First Memories

“If that were true,” my husband once said to me, of my past “You would not be the way you are.” My answer to him was that everything I’d said was true. And it was. Who would know better than I about my life? How could he presume to know more than I, who had lived it? But the seed of self-doubt was planted. The self-questioning began. Did such and such really happen? Or had I imagined it?

The question led me in circles without end.  The confusion mounted and had to be stopped. Okay, I said to myself, this much I know to be true, so I will build on what I know. The one who calls himself (or herself?) the Alpha and the Omega sent me here. Since that, of course, is belief, not necessarily knowledge, in all fairness (if I’m really truthful) I will have to change “this much I know” to “this much I believe.” So, for the time being I must leave God out of it unless he makes his presence truly known, and save the knowing for later.

But I must begin somewhere. There must be some things I know! My first memories! They’ve been with me always, have never changed, and therefore must be true. I am running down a steep hillside, being chased by a goat. Running, running towards a wire fence at the foot of the hill. I climb the fence as fast as I can. The skin of my knee is caught on a barb from the barbed wire strung along the top of the fence and is torn open. Blood pours out, the pain is awful, but I land on the other side of the fence and leave the goat glaring at me through the wires.

Although the memory ends there, part of the scar remains, after all these years. The scar tells me that yes, this really happened. If I were to say I went home and that my mother or sister or brother cleaned the cut and wrapped it, I would be speculating as I have no memory of what happened later. It is possible I washed the cut myself and it quit bleeding and I told nobody. I can only say what I know to be true.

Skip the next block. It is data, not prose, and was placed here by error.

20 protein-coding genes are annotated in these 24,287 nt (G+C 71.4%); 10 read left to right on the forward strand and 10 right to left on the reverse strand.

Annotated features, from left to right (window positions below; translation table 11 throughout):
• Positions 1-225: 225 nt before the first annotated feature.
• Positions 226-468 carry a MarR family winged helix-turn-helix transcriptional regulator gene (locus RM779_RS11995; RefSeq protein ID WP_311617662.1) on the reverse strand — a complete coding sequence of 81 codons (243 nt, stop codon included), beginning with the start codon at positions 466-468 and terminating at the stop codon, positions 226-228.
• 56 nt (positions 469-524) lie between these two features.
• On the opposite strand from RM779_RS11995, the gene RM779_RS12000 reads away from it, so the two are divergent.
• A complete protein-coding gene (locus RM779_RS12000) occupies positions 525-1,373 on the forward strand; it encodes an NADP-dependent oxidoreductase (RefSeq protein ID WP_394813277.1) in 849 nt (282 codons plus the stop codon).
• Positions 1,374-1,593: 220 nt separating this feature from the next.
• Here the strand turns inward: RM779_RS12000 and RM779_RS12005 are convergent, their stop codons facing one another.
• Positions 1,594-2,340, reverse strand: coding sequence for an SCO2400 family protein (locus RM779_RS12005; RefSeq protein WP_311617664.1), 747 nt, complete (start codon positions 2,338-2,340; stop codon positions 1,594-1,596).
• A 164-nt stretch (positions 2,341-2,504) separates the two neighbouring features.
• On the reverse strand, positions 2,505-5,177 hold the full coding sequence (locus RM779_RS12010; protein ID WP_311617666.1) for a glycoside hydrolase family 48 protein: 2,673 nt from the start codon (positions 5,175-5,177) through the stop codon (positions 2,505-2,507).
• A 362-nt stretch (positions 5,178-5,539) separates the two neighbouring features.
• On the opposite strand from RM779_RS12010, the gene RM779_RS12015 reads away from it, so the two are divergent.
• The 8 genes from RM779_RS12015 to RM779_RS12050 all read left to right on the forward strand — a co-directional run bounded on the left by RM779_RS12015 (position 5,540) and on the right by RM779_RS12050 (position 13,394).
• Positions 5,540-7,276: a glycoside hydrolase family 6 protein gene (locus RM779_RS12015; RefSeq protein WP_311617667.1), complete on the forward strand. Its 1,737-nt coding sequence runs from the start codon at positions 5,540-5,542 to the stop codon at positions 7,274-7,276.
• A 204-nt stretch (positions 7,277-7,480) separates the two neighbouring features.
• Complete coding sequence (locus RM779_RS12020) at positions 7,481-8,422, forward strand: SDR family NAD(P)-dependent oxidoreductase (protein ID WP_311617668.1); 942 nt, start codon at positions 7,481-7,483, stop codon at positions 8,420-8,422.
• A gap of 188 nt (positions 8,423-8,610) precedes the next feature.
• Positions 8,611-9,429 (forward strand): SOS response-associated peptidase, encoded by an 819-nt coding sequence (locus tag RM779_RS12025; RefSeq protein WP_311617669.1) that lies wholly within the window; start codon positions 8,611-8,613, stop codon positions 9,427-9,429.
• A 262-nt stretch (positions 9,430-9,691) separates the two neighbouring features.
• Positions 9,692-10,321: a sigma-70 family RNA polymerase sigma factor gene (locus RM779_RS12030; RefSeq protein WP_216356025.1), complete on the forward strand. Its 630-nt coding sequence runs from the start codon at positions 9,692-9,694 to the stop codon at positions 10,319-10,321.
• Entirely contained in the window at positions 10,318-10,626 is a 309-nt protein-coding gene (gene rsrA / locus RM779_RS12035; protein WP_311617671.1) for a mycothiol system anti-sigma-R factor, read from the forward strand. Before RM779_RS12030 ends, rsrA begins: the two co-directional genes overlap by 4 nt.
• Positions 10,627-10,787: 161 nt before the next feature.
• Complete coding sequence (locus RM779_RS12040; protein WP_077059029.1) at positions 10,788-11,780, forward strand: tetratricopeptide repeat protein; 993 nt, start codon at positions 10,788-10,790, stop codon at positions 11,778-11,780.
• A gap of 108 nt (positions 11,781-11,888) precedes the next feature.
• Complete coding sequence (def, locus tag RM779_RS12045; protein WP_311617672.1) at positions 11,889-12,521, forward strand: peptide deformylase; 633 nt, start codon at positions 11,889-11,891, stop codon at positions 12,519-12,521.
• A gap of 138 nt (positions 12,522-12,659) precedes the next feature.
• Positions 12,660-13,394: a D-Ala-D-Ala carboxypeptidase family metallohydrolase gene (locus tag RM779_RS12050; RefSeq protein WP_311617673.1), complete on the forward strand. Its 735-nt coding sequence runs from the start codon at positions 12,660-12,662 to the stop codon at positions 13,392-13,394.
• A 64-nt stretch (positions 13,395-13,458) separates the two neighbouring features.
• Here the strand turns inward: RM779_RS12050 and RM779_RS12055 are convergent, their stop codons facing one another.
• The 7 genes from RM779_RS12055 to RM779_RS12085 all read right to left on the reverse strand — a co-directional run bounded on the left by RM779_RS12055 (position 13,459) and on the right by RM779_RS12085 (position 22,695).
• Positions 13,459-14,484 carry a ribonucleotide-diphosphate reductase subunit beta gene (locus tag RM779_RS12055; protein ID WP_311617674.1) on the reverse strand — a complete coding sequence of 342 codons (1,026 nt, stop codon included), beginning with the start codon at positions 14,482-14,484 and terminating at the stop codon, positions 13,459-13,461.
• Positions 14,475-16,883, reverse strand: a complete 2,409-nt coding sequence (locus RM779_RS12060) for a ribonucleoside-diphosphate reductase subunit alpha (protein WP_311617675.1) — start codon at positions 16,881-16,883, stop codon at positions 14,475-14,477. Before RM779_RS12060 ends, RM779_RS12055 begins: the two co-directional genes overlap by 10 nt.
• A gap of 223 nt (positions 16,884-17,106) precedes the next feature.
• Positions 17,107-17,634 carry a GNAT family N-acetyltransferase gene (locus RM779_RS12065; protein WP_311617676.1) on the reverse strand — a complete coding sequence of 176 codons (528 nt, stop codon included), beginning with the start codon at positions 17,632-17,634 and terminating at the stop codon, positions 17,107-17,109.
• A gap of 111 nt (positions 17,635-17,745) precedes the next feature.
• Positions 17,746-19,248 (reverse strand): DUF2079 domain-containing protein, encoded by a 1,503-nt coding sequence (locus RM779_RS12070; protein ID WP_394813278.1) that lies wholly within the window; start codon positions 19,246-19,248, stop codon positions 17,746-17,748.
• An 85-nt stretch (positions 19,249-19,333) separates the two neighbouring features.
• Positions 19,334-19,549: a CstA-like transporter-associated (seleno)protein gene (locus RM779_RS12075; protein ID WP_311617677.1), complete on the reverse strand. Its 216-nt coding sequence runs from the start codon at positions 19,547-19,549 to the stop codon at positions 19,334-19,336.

When the rooster flogged me I couldn’t have been more than four. I was walking up the path to the front porch where my mother and grandmother sat on chairs facing me. The rooster had landed on my head and I know I screamed but I don’t remember what happened later. My sister tells a story about my baby brother being flogged by a rooster and how they killed the rooster and cooked it and Hale took a big rooster leg and said “rooster bite me, now I bite him.” Would they have laughed if I’d said that? Or did they bother to cook the mean old rooster who flogged me? I don’t think so.

Chased by a goat and flogged by a rooster.  Strange first memories. Perhaps they feed my feelings that somehow I landed on the wrong planet. Was there somewhere else I could’ve gone? Did I have a choice? I’ll have to leave those questions to ponder later, the next time I walk Winston.

3 Responses

  1. […] I’ve put a link to this article here […]

  2. I too was flogged by a rooster, several times, at about age 7. He was not killed until he flogged my toddler brother, spurring him near the eye. Dad then took care of the attacker. Whether we ate him or not, I do not remember.
    This did not alter my love of chickens, however, and now in my faded rose years, I would be so happy to have a hen and chicks and a rooster. But in coyote country in the San Bernardino mtns, protecting and sheltering them would be a fulltime job!
    How I love your stories. Going to try to get your book ASAP.
    Thank you again!!!

  3. It’s so wonderful to hear from you! Those first memories MUST have some meaning, right? What’s so funny is we both had a younger brother for whom our folks exacted retribution by killing the rooster. Hmmmm. No, it wasn’t because– as one of my brothers told my sister when they were kids– “boys are more important than girls” – that had nothing to do with it. But, just perhaps, a little seed of doubt was planted in our minds. Resolved, of course, when we grew up and realized that if it weren’t for the girls, none of the boys would be here:))

    Although I understand why you miss being able to have a family of chickens, I’m imagining how beautiful the San Bernardino mtns must be. It’s too bad that one way of life must preclude another. My mind is busy erecting impregnable fences for you.

    I’m so glad you like my stories, and hope you’ll enjoy my book. You may have noticed I haven’t posted on my blog for awhile, but you’ve inspired me to get back to it and catch up. Thank you!

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